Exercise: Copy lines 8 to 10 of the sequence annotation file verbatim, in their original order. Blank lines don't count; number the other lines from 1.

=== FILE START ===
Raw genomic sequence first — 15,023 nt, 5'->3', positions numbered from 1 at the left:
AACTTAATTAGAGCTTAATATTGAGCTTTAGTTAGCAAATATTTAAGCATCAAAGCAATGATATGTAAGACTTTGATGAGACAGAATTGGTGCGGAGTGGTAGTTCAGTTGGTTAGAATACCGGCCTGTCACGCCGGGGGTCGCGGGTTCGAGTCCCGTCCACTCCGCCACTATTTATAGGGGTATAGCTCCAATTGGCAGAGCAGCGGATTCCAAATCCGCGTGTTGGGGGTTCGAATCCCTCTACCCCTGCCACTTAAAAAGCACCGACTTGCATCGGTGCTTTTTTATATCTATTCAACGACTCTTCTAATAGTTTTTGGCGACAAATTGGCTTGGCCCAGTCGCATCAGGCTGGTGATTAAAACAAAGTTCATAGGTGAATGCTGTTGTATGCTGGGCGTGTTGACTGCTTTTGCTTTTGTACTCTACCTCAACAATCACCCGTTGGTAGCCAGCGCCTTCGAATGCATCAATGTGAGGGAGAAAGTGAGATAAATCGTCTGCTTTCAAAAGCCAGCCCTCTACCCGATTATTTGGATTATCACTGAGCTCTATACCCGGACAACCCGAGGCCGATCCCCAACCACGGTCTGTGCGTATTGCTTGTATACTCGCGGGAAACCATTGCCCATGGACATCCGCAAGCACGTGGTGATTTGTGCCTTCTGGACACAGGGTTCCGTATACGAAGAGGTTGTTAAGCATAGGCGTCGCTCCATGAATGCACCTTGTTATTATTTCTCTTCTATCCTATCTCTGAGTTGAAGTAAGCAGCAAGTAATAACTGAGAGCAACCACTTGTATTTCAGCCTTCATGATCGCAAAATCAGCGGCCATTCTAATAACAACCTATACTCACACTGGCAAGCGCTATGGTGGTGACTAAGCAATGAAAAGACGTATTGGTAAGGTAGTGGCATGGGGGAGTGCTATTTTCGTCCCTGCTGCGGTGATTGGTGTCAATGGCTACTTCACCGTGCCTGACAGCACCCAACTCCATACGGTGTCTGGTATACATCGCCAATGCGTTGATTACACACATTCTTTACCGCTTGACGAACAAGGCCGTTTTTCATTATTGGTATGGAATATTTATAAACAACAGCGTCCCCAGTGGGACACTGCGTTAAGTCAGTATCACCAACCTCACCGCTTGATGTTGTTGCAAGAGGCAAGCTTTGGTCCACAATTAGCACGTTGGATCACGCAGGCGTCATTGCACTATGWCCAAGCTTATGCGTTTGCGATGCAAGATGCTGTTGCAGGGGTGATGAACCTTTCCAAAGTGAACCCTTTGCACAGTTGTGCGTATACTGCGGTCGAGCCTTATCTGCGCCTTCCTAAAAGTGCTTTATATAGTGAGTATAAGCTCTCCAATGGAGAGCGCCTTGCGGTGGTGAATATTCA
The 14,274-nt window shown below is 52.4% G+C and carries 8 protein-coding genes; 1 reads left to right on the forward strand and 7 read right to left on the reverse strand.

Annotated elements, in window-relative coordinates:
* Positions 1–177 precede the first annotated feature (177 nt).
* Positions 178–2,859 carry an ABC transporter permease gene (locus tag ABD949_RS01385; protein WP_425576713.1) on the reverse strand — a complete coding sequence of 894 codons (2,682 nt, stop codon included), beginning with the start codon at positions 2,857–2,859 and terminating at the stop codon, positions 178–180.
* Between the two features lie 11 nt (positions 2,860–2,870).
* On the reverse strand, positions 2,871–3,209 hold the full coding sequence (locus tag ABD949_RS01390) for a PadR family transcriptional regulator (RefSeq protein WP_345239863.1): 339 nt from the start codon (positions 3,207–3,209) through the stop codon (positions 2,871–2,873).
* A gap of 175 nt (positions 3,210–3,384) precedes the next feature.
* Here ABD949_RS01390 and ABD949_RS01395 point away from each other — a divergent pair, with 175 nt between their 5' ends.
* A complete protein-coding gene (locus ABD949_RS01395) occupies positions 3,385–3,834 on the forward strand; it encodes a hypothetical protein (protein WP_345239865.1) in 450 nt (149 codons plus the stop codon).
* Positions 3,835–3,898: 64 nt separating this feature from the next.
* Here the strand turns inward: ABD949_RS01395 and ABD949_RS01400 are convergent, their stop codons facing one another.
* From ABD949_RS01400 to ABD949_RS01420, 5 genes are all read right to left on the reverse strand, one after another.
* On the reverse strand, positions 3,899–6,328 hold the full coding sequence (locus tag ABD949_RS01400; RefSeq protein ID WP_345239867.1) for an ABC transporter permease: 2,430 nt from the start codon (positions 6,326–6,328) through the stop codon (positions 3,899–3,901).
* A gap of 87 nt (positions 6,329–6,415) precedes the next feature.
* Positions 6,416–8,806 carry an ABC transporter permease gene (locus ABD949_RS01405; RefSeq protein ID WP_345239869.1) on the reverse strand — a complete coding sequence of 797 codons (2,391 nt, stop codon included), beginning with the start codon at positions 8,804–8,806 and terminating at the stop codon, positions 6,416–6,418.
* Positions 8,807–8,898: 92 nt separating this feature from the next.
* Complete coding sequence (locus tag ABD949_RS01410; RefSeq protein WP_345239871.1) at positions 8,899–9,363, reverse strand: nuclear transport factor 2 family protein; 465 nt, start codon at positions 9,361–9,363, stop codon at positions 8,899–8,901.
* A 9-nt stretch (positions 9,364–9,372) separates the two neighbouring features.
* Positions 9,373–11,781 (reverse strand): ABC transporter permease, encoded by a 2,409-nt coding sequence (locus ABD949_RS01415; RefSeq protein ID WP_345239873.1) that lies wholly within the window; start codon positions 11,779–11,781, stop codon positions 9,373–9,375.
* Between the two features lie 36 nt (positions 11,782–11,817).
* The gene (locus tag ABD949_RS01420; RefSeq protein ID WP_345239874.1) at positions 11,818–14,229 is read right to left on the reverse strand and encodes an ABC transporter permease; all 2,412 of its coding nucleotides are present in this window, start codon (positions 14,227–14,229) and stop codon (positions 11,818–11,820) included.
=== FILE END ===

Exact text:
* On the reverse strand, positions 2,871–3,209 hold the full coding sequence (locus tag ABD949_RS01390) for a PadR family transcriptional regulator (RefSeq protein WP_345239863.1): 339 nt from the start codon (positions 3,207–3,209) through the stop codon (positions 2,871–2,873).
* A gap of 175 nt (positions 3,210–3,384) precedes the next feature.
* Here ABD949_RS01390 and ABD949_RS01395 point away from each other — a divergent pair, with 175 nt between their 5' ends.